Monday, January 9, 2012

Abortion and Capital Punishment: Where is the Consistency of Logic?

Before the advent of DNA testing, there was no question that some prisoners on death row were executed, though innocent of the crime for which they were accused. It was not just unfortunate, but a horrible travesty. Today however, DNA testing has exonerated more than one convicted prisoner which has led to their release from prison and death. All good. Our justice system is not nor has it ever been perfect, but it is all we have at the moment. In justice and in most things where humans are involved, there is always the chance of human error and our penal system has proved that. DNA testing has been invaluable as a means of finding the truth as to the innocence or guilt of a person. I will venture to say that DNA does not lie. It is as perfect in identifying a person through genetic code as anything we have, and more so. Innocence is at stake here and that is no small thing when faced with execution.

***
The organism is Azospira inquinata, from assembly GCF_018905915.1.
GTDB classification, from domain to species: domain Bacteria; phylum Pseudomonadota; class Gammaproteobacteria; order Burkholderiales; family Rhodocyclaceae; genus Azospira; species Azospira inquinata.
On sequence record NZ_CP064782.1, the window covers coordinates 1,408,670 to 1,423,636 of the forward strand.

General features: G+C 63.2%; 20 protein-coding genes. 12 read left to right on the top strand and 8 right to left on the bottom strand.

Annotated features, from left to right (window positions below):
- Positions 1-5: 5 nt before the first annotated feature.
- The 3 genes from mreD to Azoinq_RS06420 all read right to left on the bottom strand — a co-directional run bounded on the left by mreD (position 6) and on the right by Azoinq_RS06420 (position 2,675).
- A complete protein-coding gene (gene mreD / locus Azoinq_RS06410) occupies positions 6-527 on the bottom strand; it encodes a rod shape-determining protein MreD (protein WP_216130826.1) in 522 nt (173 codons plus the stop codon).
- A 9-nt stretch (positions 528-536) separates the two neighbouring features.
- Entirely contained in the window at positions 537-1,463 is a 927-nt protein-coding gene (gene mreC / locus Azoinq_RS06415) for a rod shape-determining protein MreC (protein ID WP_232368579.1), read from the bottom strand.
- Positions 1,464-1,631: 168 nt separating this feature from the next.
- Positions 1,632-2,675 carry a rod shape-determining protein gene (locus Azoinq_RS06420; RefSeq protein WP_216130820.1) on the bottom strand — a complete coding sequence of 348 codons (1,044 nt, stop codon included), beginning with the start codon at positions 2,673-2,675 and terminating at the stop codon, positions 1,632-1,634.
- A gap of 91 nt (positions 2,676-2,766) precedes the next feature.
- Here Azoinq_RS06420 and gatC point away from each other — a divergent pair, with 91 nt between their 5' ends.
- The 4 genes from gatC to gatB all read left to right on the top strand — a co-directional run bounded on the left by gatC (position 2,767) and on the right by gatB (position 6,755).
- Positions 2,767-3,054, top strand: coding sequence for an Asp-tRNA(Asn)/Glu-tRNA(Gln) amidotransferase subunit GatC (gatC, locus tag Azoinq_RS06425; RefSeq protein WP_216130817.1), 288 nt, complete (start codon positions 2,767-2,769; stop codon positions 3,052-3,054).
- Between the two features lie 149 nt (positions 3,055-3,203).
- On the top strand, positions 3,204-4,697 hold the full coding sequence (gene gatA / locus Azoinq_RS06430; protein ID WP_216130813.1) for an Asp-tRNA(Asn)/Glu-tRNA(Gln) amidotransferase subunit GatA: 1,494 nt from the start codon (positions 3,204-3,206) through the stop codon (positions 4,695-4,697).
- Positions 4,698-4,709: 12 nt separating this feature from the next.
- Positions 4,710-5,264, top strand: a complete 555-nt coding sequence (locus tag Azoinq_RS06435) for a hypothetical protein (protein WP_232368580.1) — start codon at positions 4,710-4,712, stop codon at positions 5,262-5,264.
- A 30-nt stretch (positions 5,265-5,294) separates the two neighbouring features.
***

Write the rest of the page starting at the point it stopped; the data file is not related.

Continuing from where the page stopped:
Many who wish to ban capital punishment feel the risk of killing an innocent person is too great to allow executions to continue, that it is not a deterrent to others who wish to commit a capital crime and that the taking of a life, even of one who is guilty of a heinous crime is simply wrong and we debase ourselves as a society as a result. Fair enough, but many who are against capital punishment support abortion rights for women.

There is no question that an unborn child is human life; DNA testing of any fetus will prove that. You cannot take a human sperm and fertilize a human egg and come up with anything other than a human being. It cannot be a kitten, a puppy or a turnip. It's that simple. So why is the killing of an unborn human any different than the killing of a person on death row? Why is one allowed and not the other? The argument today seems to  be the state of personhood when it pertains to the unborn. The argument goes that the unborn is not yet a person. Yes, DNA proves it's humanity, but that alone does not make it a person, so an abortion is acceptable. Obviously, a prisoner on death row is not only human, but also a person and to execute that person would be wrong.